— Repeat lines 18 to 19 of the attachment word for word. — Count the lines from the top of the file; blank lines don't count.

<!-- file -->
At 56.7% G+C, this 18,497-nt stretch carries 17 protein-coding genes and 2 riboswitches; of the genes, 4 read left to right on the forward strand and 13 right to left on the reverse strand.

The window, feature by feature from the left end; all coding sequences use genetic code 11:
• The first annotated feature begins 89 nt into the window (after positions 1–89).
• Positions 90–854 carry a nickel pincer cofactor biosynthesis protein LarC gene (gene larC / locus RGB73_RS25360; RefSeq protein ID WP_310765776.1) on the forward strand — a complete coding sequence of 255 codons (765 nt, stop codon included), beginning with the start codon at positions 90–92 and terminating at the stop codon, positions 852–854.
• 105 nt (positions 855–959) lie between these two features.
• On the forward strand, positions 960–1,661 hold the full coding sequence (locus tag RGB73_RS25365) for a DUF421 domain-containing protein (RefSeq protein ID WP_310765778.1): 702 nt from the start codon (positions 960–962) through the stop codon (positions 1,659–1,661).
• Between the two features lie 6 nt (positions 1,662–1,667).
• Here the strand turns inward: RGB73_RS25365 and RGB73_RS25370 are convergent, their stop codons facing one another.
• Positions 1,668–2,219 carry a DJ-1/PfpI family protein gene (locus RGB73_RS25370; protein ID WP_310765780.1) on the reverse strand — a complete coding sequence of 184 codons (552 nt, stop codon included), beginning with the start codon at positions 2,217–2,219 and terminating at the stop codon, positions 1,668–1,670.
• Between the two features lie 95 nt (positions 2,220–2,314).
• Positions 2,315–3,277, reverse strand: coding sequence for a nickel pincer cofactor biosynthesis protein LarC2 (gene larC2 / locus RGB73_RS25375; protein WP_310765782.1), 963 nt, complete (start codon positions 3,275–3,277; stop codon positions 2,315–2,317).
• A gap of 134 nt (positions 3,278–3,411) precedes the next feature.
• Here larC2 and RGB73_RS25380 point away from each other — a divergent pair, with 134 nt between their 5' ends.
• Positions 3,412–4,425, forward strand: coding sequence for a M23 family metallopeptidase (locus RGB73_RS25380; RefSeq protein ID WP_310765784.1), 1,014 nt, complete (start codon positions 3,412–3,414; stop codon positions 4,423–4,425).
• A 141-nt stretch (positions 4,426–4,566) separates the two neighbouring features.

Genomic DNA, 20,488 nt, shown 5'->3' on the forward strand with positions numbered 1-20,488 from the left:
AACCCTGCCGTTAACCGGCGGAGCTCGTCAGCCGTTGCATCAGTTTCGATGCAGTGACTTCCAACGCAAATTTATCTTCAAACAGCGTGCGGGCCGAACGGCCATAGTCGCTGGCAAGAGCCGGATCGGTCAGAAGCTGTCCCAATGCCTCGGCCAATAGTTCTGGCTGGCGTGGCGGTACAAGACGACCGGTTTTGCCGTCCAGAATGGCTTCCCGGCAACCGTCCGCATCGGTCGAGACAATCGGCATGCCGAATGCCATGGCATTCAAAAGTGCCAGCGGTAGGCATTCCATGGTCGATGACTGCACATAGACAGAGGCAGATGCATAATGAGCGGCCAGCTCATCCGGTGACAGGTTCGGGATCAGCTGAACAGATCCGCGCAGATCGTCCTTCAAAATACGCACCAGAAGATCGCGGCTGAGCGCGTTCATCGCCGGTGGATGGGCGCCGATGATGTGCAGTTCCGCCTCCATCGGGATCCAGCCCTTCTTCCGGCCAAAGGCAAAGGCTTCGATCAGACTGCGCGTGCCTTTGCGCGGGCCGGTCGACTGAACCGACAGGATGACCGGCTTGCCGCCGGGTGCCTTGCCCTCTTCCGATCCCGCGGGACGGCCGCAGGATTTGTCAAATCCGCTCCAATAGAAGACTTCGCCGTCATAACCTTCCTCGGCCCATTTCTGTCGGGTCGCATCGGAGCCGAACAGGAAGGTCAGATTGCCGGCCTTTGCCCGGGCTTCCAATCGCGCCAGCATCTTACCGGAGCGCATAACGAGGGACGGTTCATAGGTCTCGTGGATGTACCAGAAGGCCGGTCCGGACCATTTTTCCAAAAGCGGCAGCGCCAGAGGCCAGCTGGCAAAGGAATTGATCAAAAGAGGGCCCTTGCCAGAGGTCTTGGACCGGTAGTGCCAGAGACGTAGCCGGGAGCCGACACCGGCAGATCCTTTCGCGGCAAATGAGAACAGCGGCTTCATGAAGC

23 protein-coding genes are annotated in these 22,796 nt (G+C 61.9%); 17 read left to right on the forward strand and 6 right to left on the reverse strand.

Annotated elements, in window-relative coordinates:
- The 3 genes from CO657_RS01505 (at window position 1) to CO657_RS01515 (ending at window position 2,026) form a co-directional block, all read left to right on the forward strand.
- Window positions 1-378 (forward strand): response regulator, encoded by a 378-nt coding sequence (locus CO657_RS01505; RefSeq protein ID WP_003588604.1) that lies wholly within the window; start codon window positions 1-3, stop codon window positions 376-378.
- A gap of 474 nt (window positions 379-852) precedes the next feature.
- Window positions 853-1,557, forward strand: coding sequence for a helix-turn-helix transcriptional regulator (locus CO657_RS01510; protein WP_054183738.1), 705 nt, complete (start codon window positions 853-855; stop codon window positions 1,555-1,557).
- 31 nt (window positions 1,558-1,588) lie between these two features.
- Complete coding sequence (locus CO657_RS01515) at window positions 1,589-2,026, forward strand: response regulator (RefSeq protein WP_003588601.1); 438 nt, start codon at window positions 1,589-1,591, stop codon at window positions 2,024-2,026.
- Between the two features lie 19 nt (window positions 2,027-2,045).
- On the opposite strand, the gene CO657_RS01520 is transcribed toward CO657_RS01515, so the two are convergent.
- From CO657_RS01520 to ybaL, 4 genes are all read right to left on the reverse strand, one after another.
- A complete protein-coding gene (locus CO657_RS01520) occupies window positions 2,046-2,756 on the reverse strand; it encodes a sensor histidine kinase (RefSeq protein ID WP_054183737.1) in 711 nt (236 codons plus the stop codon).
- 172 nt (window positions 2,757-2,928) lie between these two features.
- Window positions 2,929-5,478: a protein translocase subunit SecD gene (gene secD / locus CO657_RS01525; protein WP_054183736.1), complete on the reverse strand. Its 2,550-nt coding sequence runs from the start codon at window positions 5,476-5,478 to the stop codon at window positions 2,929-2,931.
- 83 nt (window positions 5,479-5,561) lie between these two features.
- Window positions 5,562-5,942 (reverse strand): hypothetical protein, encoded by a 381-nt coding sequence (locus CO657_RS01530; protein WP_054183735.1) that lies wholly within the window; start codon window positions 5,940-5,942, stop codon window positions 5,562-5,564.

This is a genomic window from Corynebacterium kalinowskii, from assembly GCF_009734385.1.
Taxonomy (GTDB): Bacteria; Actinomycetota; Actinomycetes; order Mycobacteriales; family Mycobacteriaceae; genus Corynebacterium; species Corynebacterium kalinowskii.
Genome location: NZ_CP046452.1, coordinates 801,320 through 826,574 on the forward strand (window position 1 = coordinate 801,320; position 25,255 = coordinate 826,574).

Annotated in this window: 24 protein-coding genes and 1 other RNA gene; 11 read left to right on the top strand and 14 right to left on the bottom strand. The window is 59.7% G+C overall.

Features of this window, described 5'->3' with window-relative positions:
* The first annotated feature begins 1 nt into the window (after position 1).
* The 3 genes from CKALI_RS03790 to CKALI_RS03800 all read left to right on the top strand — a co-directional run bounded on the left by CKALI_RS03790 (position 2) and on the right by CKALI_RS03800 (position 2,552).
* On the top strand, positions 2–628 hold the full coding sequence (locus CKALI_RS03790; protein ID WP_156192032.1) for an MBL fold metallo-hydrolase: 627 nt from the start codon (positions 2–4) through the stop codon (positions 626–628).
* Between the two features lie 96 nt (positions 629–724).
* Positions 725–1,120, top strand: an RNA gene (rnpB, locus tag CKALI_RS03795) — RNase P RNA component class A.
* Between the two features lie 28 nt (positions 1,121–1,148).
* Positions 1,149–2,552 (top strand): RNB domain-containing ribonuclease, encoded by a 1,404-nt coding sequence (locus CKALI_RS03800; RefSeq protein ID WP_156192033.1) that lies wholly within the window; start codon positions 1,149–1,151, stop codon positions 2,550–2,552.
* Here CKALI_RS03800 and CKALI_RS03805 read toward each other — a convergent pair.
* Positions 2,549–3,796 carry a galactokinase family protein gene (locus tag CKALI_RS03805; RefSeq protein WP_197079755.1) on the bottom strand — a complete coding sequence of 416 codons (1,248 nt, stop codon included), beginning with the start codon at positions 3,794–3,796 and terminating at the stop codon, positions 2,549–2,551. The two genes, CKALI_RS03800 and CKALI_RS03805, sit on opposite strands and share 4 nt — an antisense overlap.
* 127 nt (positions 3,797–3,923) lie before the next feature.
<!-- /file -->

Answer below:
23 protein-coding genes are annotated in these 22,796 nt (G+C 61.9%); 17 read left to right on the forward strand and 6 right to left on the reverse strand.

Annotated elements, in window-relative coordinates: